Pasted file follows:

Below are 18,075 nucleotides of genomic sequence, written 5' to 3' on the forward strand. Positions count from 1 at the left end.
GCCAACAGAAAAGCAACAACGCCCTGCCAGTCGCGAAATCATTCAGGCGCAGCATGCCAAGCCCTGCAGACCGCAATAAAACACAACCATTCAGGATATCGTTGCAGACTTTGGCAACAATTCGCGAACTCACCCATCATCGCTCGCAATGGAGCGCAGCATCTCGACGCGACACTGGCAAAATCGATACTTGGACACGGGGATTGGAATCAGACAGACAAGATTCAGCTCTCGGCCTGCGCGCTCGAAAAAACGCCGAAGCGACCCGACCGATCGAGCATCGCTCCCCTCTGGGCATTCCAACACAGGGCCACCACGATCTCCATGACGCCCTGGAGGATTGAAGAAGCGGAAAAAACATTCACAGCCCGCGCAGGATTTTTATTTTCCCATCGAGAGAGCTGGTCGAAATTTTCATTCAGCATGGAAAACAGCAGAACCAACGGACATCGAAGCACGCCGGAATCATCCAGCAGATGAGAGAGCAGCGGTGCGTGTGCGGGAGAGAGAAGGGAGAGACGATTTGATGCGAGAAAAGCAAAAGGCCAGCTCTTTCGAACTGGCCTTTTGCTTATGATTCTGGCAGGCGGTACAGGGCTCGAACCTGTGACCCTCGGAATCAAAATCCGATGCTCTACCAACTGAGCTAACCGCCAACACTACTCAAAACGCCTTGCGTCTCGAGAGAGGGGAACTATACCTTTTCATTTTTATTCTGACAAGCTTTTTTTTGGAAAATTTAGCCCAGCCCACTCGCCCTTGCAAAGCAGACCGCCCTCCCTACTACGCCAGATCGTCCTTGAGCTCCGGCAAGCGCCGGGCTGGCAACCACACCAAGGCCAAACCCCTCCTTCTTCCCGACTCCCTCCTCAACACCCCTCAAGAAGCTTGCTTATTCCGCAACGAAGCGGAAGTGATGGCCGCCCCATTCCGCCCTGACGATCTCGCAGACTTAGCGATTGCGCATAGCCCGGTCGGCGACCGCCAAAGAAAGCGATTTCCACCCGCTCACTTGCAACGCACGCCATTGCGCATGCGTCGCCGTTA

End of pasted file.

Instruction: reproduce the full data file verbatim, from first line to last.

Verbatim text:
Below are 18,075 nucleotides of genomic sequence, written 5' to 3' on the forward strand. Positions count from 1 at the left end.
GCCAACAGAAAAGCAACAACGCCCTGCCAGTCGCGAAATCATTCAGGCGCAGCATGCCAAGCCCTGCAGACCGCAATAAAACACAACCATTCAGGATATCGTTGCAGACTTTGGCAACAATTCGCGAACTCACCCATCATCGCTCGCAATGGAGCGCAGCATCTCGACGCGACACTGGCAAAATCGATACTTGGACACGGGGATTGGAATCAGACAGACAAGATTCAGCTCTCGGCCTGCGCGCTCGAAAAAACGCCGAAGCGACCCGACCGATCGAGCATCGCTCCCCTCTGGGCATTCCAACACAGGGCCACCACGATCTCCATGACGCCCTGGAGGATTGAAGAAGCGGAAAAAACATTCACAGCCCGCGCAGGATTTTTATTTTCCCATCGAGAGAGCTGGTCGAAATTTTCATTCAGCATGGAAAACAGCAGAACCAACGGACATCGAAGCACGCCGGAATCATCCAGCAGATGAGAGAGCAGCGGTGCGTGTGCGGGAGAGAGAAGGGAGAGACGATTTGATGCGAGAAAAGCAAAAGGCCAGCTCTTTCGAACTGGCCTTTTGCTTATGATTCTGGCAGGCGGTACAGGGCTCGAACCTGTGACCCTCGGAATCAAAATCCGATGCTCTACCAACTGAGCTAACCGCCAACACTACTCAAAACGCCTTGCGTCTCGAGAGAGGGGAACTATACCTTTTCATTTTTATTCTGACAAGCTTTTTTTTGGAAAATTTAGCCCAGCCCACTCGCCCTTGCAAAGCAGACCGCCCTCCCTACTACGCCAGATCGTCCTTGAGCTCCGGCAAGCGCCGGGCTGGCAACCACACCAAGGCCAAACCCCTCCTTCTTCCCGACTCCCTCCTCAACACCCCTCAAGAAGCTTGCTTATTCCGCAACGAAGCGGAAGTGATGGCCGCCCCATTCCGCCCTGACGATCTCGCAGACTTAGCGATTGCGCATAGCCCGGTCGGCGACCGCCAAAGAAAGCGATTTCCACCCGCTCACTTGCAACGCACGCCATTGCGCATGCGTCGCCGTTA